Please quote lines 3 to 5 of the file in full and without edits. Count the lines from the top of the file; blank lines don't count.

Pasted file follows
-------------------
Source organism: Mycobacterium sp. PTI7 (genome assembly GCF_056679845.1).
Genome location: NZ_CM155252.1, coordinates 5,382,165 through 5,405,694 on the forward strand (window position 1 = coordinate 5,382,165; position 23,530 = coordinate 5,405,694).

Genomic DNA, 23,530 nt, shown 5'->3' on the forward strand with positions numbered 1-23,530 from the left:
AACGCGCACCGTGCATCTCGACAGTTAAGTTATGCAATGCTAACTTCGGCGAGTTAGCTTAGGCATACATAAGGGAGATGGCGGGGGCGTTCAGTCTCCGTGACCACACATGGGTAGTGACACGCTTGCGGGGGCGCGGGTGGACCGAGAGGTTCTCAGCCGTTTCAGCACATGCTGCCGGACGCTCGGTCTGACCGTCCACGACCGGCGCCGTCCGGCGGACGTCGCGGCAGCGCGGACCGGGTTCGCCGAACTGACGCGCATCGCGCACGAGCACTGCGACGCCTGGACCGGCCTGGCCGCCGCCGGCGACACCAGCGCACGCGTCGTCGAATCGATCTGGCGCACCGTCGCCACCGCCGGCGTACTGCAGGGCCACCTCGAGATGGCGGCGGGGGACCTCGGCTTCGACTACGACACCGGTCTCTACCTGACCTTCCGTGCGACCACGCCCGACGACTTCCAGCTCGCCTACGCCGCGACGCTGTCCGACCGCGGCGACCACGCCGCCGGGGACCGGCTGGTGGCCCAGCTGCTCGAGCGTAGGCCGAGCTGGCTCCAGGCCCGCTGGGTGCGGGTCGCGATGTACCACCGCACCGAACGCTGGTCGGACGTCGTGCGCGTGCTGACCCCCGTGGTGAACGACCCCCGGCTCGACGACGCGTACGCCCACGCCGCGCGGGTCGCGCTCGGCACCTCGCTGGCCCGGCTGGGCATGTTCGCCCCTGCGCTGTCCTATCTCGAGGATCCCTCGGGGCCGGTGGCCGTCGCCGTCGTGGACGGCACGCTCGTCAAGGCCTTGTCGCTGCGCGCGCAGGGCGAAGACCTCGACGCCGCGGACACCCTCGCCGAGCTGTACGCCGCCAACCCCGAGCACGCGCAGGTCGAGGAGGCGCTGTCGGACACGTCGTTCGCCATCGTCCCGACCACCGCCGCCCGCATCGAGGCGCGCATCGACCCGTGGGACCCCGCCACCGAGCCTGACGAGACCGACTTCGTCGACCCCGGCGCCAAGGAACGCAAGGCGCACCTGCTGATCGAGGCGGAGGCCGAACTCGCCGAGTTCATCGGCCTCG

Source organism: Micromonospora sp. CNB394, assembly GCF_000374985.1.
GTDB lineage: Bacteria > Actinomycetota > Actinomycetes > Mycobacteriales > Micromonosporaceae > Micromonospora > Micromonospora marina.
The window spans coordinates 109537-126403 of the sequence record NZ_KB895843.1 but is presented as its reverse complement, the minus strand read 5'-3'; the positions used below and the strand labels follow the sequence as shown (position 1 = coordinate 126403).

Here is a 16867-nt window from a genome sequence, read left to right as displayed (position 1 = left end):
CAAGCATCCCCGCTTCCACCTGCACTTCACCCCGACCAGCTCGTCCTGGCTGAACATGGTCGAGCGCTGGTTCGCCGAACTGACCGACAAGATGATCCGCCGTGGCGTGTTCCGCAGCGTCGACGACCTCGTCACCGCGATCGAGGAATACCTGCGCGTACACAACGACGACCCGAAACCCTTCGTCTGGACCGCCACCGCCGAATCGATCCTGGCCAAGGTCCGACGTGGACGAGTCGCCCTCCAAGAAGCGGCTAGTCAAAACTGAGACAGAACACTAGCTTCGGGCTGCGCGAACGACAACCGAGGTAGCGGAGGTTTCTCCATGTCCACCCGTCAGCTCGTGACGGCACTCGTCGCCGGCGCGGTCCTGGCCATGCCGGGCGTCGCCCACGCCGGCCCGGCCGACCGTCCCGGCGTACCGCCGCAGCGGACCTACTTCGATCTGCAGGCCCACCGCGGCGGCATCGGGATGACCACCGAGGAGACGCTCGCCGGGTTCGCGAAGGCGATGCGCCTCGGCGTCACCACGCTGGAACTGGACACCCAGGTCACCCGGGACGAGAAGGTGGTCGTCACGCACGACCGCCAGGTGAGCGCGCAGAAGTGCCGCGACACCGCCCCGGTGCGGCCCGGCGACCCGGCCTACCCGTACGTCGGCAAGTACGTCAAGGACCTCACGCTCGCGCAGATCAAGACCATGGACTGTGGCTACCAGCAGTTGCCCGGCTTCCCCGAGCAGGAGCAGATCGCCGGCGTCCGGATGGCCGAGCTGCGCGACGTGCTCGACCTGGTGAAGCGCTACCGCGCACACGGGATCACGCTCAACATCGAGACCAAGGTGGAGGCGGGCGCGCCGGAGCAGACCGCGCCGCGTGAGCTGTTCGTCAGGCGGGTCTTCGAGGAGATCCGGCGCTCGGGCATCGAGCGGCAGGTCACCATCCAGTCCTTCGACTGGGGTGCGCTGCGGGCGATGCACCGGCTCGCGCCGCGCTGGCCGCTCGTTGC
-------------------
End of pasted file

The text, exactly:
Genomic DNA, 23,530 nt, shown 5'->3' on the forward strand with positions numbered 1-23,530 from the left:
AACGCGCACCGTGCATCTCGACAGTTAAGTTATGCAATGCTAACTTCGGCGAGTTAGCTTAGGCATACATAAGGGAGATGGCGGGGGCGTTCAGTCTCCGTGACCACACATGGGTAGTGACACGCTTGCGGGGGCGCGGGTGGACCGAGAGGTTCTCAGCCGTTTCAGCACATGCTGCCGGACGCTCGGTCTGACCGTCCACGACCGGCGCCGTCCGGCGGACGTCGCGGCAGCGCGGACCGGGTTCGCCGAACTGACGCGCATCGCGCACGAGCACTGCGACGCCTGGACCGGCCTGGCCGCCGCCGGCGACACCAGCGCACGCGTCGTCGAATCGATCTGGCGCACCGTCGCCACCGCCGGCGTACTGCAGGGCCACCTCGAGATGGCGGCGGGGGACCTCGGCTTCGACTACGACACCGGTCTCTACCTGACCTTCCGTGCGACCACGCCCGACGACTTCCAGCTCGCCTACGCCGCGACGCTGTCCGACCGCGGCGACCACGCCGCCGGGGACCGGCTGGTGGCCCAGCTGCTCGAGCGTAGGCCGAGCTGGCTCCAGGCCCGCTGGGTGCGGGTCGCGATGTACCACCGCACCGAACGCTGGTCGGACGTCGTGCGCGTGCTGACCCCCGTGGTGAACGACCCCCGGCTCGACGACGCGTACGCCCACGCCGCGCGGGTCGCGCTCGGCACCTCGCTGGCCCGGCTGGGCATGTTCGCCCCTGCGCTGTCCTATCTCGAGGATCCCTCGGGGCCGGTGGCCGTCGCCGTCGTGGACGGCACGCTCGTCAAGGCCTTGTCGCTGCGCGCGCAGGGCGAAGACCTCGACGCCGCGGACACCCTCGCCGAGCTGTACGCCGCCAACCCCGAGCACGCGCAGGTCGAGGAGGCGCTGTCGGACACGTCGTTCGCCATCGTCCCGACCACCGCCGCCCGCATCGAGGCGCGCATCGACCCGTGGGACCCCGCCACCGAGCCTGACGAGACCGACTTCGTCGACCCCGGCGCCAAGGAACGCAAGGCGCACCTGCTGATCGAGGCGGAGGCCGAACTCGCCGAGTTCATCGGCCTCG

Source organism: Micromonospora sp. CNB394, assembly GCF_000374985.1.